The developer of New York’s Two World Trade Center tower, Silverstein Properties, is uncertain whether it will retain Bjarke Ingels Group for the project or go with original architect Foster + Partners.
Larry Silverstein, the company’s chairman, said it is learning toward Danish firm BIG, but nothing has been decided.
“We can go in either direction. Which way, we are not sure yet,” Larry Silverstein is quoted as saying in the New York Post. “The probabilities are, and knowing the users we are talking to today, it will come down to the Bjarke Ingels.”
“All I can say is that we are in discussions with a number of companies regarding Two World Trade Center and the BIG design is currently part of those discussions,” a spokeswoman for Silverstein Properties told Dezeen.
BIG was hired for the job last year, ousting the tower’s original designers, Foster + Partners, which had proposed a faceted glass tower with a slanted, diamond-shaped top. BIG’s design consists of stacked glass boxes, with setbacks that form large terraces.
The developer is now weighing both options after key tenants, 21st Century Fox and News Corp, decided they would not move into the tower and were instead staying put in their current headquarters in Midtown Manhattan.
The skyscraper will occupy a plot at the 16-acre World Trade Center site in Lower Manhattan. Construction began in 2010, with foundation work completed in 2013 — but work has since been halted.
BIG was commissioned to design the tower after 21st Century Fox and News Corp signed on as tenants. The media companies, founded by Rupert Murdoch, were to occupy the lower half of the tower, while the upper portion would be leased to other commercial tenants.
Company leaders requested that BIG redesign the skyscraper – reportedly because they felt the design by Foster was “more suited for an investment bank than a modern media company”.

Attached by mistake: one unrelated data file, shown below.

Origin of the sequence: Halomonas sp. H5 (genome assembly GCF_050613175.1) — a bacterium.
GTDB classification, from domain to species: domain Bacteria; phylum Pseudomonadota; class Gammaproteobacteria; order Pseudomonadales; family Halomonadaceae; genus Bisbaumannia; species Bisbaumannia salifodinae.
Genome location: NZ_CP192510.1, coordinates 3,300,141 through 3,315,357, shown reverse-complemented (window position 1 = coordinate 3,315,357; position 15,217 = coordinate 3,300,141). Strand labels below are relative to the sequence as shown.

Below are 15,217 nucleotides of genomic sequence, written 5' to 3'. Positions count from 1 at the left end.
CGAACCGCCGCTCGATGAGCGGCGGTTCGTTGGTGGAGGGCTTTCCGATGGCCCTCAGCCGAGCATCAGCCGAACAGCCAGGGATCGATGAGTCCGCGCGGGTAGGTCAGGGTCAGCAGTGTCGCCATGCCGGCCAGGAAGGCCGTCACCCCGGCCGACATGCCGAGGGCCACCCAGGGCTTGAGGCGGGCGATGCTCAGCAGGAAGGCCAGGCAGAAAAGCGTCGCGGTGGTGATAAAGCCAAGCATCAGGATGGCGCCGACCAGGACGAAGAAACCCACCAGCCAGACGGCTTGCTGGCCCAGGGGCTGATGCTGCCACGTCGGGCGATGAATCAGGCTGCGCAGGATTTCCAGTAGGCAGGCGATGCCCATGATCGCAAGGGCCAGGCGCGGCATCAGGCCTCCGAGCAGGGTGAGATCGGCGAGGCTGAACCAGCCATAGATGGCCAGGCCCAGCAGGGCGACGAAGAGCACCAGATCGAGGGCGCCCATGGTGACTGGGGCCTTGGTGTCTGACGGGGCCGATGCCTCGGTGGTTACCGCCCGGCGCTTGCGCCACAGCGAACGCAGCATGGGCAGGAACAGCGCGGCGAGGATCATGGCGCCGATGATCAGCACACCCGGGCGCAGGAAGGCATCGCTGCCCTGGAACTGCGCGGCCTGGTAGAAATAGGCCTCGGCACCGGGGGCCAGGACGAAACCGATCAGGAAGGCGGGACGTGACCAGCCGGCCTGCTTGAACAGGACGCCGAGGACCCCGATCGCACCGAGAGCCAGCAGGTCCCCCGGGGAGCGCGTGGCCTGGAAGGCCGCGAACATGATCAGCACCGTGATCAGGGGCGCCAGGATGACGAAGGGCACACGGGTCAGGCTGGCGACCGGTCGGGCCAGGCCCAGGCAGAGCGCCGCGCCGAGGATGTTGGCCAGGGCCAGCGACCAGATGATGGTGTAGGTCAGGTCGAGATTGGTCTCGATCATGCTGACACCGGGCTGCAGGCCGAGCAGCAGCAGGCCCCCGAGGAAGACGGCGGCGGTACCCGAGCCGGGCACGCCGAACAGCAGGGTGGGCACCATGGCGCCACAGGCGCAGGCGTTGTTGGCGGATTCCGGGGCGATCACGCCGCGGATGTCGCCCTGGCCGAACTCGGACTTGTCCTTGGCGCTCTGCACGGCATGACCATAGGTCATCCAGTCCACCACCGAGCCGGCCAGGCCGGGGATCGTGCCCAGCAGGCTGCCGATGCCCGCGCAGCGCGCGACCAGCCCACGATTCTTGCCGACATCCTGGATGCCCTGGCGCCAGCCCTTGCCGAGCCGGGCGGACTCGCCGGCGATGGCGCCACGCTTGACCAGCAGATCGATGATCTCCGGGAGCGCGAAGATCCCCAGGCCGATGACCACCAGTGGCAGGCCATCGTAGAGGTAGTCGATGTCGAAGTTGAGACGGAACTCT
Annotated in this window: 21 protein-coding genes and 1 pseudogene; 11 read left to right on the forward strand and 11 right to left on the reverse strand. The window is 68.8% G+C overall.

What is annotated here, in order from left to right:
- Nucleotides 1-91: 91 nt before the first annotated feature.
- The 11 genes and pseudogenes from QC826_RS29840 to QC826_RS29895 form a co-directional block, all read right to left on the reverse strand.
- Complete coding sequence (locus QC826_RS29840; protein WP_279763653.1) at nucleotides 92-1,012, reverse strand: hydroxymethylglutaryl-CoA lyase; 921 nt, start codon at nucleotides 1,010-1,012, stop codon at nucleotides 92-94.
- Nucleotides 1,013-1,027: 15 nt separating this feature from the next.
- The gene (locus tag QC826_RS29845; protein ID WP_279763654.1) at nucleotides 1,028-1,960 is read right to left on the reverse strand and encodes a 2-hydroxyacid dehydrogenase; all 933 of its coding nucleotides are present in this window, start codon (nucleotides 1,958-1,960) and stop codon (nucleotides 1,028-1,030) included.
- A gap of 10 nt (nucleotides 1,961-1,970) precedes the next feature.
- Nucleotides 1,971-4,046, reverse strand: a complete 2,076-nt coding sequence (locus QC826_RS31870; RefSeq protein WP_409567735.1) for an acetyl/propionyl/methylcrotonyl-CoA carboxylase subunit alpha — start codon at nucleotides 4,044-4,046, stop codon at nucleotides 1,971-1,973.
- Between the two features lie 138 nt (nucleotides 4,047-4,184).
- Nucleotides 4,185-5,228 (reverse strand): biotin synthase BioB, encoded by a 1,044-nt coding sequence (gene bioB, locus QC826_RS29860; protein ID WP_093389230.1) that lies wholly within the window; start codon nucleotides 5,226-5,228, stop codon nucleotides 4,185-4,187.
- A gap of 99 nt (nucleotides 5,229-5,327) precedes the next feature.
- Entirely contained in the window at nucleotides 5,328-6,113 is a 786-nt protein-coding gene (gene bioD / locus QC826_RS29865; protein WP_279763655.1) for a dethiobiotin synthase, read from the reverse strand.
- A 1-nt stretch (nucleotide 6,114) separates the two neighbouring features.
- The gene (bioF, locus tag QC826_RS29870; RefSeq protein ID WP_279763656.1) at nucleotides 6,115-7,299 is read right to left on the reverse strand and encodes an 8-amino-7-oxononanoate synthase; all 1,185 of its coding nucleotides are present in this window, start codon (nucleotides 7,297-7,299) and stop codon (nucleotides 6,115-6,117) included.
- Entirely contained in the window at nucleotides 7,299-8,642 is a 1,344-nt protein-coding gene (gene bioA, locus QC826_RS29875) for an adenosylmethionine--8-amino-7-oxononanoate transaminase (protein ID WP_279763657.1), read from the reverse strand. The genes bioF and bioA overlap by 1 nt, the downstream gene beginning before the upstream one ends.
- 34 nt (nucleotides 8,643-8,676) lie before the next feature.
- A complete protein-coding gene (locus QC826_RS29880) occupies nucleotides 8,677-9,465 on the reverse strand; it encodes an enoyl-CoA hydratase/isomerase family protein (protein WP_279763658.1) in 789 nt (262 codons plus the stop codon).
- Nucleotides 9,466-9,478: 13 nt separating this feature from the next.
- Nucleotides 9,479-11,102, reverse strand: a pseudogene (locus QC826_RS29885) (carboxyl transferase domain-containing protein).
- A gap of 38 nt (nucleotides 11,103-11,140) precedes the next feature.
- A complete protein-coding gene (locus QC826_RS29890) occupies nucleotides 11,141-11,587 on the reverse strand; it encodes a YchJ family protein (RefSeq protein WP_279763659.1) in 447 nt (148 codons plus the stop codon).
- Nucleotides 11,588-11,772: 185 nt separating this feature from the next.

BIG unveiled a scheme last summer that consists of seven stacked cuboids that rise to a height of 1,340 feet (408 metres). The design was a response to the tenants’ desire: Ingels said the CEO of 21st Century Fox, James Murdoch, told him “he didn’t want to build a tower”.
“The needs and requirements of the media company and other tenants are concentrated into seven separate building volumes, each tailored to their unique activities,” Bjarke Ingels describes in a video about the project that was produced by 21st Century Fox and News Corp.
Bjarke Ingels discussing the project in a video produced by 21st Century Fox and News Corp
The 2.8 million-square-foot (260,000 square metres) building would appear tall and slender when seen from the World Trade Center Memorial Plaza, but from a distance, its stepped form would be more apparent. Its large setbacks would form verdant terraces and offer expansive city views.
“From Tribeca, it will appear like a vertical village of singular buildings each tailored to their individual activities stacked on top of each other, forming parks and plazas in the sky,” said Ingels, referencing a neighbourhood just north of the site.
Norman Foster unveiled his design in 2005, proposing a 79-storey glass tower with a slanted top.
“Arranged around a central cruciform core, the shaft is articulated as four interconnected blocks with flexible, column-free office floors that rise to level 64, whereupon the building is cut at angle to address the memorial below,” the firm describes on its website.
“The concept is driven by memory; but equally it is motivated by a sense of rebirth, its sparkling glazed crystalline form and diamond-shaped summit forming a bold new addition to the New York skyline.”
Two World Trade Center will join two completed towers – One World Trade Center by Skidmore, Owings & Merrill, and Four World Trade Center by Fumihiko Maki – along with the under-construction Three World Trade Center, designed by Rogers Stirk Harbour + Partners. All three are linear towers sheathed in glass.
The site also contains the new a transportation Hub by Santiago Calatrava, a museum by Snøhetta and Davis Brody Bond, and a pair of memorial pools by Michael Arad and Peter Walker.
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